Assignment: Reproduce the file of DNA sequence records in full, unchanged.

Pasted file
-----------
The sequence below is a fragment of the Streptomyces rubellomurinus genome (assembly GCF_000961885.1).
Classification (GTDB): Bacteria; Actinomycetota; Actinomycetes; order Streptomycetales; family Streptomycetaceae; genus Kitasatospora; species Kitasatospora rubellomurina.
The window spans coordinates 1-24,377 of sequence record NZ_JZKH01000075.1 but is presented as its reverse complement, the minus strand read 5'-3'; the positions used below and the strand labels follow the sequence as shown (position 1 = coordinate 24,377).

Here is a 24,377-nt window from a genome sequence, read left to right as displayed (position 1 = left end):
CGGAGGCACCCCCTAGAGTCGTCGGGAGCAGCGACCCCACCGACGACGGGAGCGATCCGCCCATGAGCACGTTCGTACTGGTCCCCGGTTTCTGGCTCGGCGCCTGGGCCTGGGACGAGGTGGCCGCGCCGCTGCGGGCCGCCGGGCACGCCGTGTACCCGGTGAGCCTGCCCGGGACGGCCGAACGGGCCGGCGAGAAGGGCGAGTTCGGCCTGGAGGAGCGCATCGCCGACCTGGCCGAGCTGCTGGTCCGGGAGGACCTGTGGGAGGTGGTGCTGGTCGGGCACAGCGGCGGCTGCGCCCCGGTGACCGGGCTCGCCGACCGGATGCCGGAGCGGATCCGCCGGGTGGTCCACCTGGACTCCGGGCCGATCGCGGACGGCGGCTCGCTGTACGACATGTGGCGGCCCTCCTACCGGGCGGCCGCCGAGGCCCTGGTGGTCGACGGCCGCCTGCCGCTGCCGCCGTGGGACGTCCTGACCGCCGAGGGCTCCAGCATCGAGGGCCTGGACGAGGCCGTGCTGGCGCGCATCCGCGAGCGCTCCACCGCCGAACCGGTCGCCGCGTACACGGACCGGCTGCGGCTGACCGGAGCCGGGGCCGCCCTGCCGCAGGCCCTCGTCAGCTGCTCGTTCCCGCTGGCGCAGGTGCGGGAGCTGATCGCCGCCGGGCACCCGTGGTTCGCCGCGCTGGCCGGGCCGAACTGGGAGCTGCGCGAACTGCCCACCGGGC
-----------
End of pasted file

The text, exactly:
The sequence below is a fragment of the Streptomyces rubellomurinus genome (assembly GCF_000961885.1).
Classification (GTDB): Bacteria; Actinomycetota; Actinomycetes; order Streptomycetales; family Streptomycetaceae; genus Kitasatospora; species Kitasatospora rubellomurina.
The window spans coordinates 1-24,377 of sequence record NZ_JZKH01000075.1 but is presented as its reverse complement, the minus strand read 5'-3'; the positions used below and the strand labels follow the sequence as shown (position 1 = coordinate 24,377).

Here is a 24,377-nt window from a genome sequence, read left to right as displayed (position 1 = left end):
CGGAGGCACCCCCTAGAGTCGTCGGGAGCAGCGACCCCACCGACGACGGGAGCGATCCGCCCATGAGCACGTTCGTACTGGTCCCCGGTTTCTGGCTCGGCGCCTGGGCCTGGGACGAGGTGGCCGCGCCGCTGCGGGCCGCCGGGCACGCCGTGTACCCGGTGAGCCTGCCCGGGACGGCCGAACGGGCCGGCGAGAAGGGCGAGTTCGGCCTGGAGGAGCGCATCGCCGACCTGGCCGAGCTGCTGGTCCGGGAGGACCTGTGGGAGGTGGTGCTGGTCGGGCACAGCGGCGGCTGCGCCCCGGTGACCGGGCTCGCCGACCGGATGCCGGAGCGGATCCGCCGGGTGGTCCACCTGGACTCCGGGCCGATCGCGGACGGCGGCTCGCTGTACGACATGTGGCGGCCCTCCTACCGGGCGGCCGCCGAGGCCCTGGTGGTCGACGGCCGCCTGCCGCTGCCGCCGTGGGACGTCCTGACCGCCGAGGGCTCCAGCATCGAGGGCCTGGACGAGGCCGTGCTGGCGCGCATCCGCGAGCGCTCCACCGCCGAACCGGTCGCCGCGTACACGGACCGGCTGCGGCTGACCGGAGCCGGGGCCGCCCTGCCGCAGGCCCTCGTCAGCTGCTCGTTCCCGCTGGCGCAGGTGCGGGAGCTGATCGCCGCCGGGCACCCGTGGTTCGCCGCGCTGGCCGGGCCGAACTGGGAGCTGCGCGAACTGCCCACCGGGC